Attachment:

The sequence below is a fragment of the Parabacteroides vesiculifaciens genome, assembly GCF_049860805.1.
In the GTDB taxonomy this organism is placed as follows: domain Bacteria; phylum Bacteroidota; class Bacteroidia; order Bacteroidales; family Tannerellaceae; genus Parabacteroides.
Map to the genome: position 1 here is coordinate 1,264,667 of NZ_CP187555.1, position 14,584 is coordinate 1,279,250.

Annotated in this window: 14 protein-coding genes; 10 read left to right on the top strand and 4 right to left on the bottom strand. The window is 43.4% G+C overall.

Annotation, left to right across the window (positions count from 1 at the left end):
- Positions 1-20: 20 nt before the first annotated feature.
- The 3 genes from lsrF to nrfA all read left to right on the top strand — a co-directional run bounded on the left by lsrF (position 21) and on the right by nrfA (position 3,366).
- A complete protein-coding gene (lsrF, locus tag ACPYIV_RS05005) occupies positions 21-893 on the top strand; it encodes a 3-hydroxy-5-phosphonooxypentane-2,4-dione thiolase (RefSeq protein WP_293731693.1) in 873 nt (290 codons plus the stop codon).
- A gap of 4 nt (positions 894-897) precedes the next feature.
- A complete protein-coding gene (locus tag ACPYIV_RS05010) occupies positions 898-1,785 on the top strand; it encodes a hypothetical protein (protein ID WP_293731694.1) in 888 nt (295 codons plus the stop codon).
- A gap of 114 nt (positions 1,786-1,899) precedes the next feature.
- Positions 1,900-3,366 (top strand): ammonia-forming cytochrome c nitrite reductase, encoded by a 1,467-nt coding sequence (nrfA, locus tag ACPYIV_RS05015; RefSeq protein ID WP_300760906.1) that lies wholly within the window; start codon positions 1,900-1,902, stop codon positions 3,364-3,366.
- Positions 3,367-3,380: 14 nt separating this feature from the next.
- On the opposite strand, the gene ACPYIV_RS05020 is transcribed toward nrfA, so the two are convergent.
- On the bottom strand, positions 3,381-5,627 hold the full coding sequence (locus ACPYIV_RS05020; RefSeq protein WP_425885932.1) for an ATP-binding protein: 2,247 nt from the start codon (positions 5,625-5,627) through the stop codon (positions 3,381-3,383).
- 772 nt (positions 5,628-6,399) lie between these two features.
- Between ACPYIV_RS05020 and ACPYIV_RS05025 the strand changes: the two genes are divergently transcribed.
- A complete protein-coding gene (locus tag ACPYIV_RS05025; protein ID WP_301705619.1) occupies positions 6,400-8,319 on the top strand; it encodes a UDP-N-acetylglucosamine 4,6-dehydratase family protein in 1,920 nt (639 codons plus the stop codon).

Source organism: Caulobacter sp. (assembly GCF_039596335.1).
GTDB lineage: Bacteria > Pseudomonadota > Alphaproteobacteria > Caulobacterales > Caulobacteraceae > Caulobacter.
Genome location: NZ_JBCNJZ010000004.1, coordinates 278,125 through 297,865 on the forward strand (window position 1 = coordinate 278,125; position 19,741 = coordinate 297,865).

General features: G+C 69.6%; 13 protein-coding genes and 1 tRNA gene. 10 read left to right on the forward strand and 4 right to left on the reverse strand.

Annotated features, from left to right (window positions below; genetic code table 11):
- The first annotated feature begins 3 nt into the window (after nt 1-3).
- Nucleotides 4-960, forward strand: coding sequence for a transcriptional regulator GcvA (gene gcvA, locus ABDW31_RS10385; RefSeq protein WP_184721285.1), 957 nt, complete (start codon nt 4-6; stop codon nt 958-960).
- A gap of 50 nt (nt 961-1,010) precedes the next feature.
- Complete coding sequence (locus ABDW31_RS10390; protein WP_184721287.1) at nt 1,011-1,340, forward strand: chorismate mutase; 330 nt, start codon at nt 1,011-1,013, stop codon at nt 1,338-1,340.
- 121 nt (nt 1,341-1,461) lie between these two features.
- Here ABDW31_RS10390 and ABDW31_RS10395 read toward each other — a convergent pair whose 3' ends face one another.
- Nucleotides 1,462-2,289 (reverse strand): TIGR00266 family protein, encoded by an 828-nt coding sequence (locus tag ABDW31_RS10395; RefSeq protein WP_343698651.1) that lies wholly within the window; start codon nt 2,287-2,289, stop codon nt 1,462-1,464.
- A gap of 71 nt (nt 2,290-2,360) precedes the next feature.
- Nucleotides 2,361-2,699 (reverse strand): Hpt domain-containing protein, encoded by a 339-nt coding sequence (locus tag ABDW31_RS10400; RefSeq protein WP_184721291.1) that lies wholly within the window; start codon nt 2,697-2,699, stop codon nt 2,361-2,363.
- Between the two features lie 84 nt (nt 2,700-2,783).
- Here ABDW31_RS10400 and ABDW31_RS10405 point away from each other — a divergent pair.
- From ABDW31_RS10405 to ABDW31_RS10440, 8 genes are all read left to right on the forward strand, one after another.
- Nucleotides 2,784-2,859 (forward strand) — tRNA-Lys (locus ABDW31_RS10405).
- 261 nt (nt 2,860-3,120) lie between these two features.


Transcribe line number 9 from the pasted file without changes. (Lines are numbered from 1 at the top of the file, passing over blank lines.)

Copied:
- A gap of 4 nt (positions 894-897) precedes the next feature.